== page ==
Tuesday, March 28, 2006

Validate Website Performance - an introduction

This week we started to look at how we'd 'validate website performance'

Initially this entails learning about how to make websites that don’t suck. So far we’ve been learning all about how make websites work, now we’re going to look into what makes them work well.

To kick off, we had a think about what things annoyed us on the web. I didn't write any of these down, but you've probably got a pretty good list yourself.

If not, have a think about it now. Have a look at this website for some inspiration

Don't for a minute imagine that this is just a feel-good exercise - in 2004 a study of the U.S.A.’s online railroad booking service showed that poor website performance was costing Amtrak a cool $16 million dollars a year in lost revenue. Wouldn’t you just love a slice of that pie?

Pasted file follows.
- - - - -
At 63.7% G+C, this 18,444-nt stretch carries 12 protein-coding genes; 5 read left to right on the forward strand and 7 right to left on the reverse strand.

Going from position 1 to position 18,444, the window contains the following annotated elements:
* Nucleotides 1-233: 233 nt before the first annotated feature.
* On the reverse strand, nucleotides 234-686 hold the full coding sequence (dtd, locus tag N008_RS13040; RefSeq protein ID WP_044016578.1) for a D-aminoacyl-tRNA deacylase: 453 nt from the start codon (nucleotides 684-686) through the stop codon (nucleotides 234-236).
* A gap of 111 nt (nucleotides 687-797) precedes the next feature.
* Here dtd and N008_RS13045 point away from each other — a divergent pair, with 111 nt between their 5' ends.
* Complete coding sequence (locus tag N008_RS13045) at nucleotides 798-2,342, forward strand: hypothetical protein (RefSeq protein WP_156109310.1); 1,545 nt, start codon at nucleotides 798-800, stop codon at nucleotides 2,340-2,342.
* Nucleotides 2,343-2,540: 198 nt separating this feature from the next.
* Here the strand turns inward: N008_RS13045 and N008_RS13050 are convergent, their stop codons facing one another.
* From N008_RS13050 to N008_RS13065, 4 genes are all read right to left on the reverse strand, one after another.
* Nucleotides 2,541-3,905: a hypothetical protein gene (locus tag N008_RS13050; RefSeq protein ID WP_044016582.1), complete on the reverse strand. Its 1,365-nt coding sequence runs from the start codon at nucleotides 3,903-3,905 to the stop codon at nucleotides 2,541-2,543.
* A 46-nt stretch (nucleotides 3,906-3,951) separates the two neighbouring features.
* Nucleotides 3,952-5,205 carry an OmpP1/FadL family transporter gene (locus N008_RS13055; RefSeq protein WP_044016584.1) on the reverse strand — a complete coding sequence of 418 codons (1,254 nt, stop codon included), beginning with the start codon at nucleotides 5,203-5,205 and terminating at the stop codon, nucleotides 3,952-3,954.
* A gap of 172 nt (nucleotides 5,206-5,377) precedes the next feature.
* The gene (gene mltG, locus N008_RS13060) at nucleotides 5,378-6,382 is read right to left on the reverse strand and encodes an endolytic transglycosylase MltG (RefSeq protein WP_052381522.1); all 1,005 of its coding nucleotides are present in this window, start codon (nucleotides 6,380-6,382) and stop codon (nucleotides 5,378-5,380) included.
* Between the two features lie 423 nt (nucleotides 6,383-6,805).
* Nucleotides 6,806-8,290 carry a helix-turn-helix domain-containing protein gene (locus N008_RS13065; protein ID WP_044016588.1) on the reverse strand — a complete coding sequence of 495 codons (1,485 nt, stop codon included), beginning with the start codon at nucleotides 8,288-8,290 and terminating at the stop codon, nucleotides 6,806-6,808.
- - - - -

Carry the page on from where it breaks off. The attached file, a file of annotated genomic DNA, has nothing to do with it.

Come up with a good list of annoyances?

Here's a couple of lists made by other folks:

Check out:

Jakob Nielsen –
Top Ten Web Design Mistakes of 2005:
and his Top Ten Mistakes in Web Design:
finally, a site dedicated to Web pages that suck:

We then went on to investigagte a few annoyances in more detail...


One of the recurrent themes is usability: poor navigation, inadequate search, bells and whistles getting in the way of the site's functionality, colour clashes - the list goes on.

How would you measure usability?

Read through this macromedia article and see what you could add to your own web site development toolbox:


What if the web page can’t display at all?

Use html validation. Download, install and run html validator for firefox on some of your own pages:


Broken Links

Any excuse?
How can you avoid them?
How often should you check?

Download, install and run Xenu’s link sleuth on your own Bathurst-tafe pages:

and that was about it for this week. Coming up: Site response times and stress testing.

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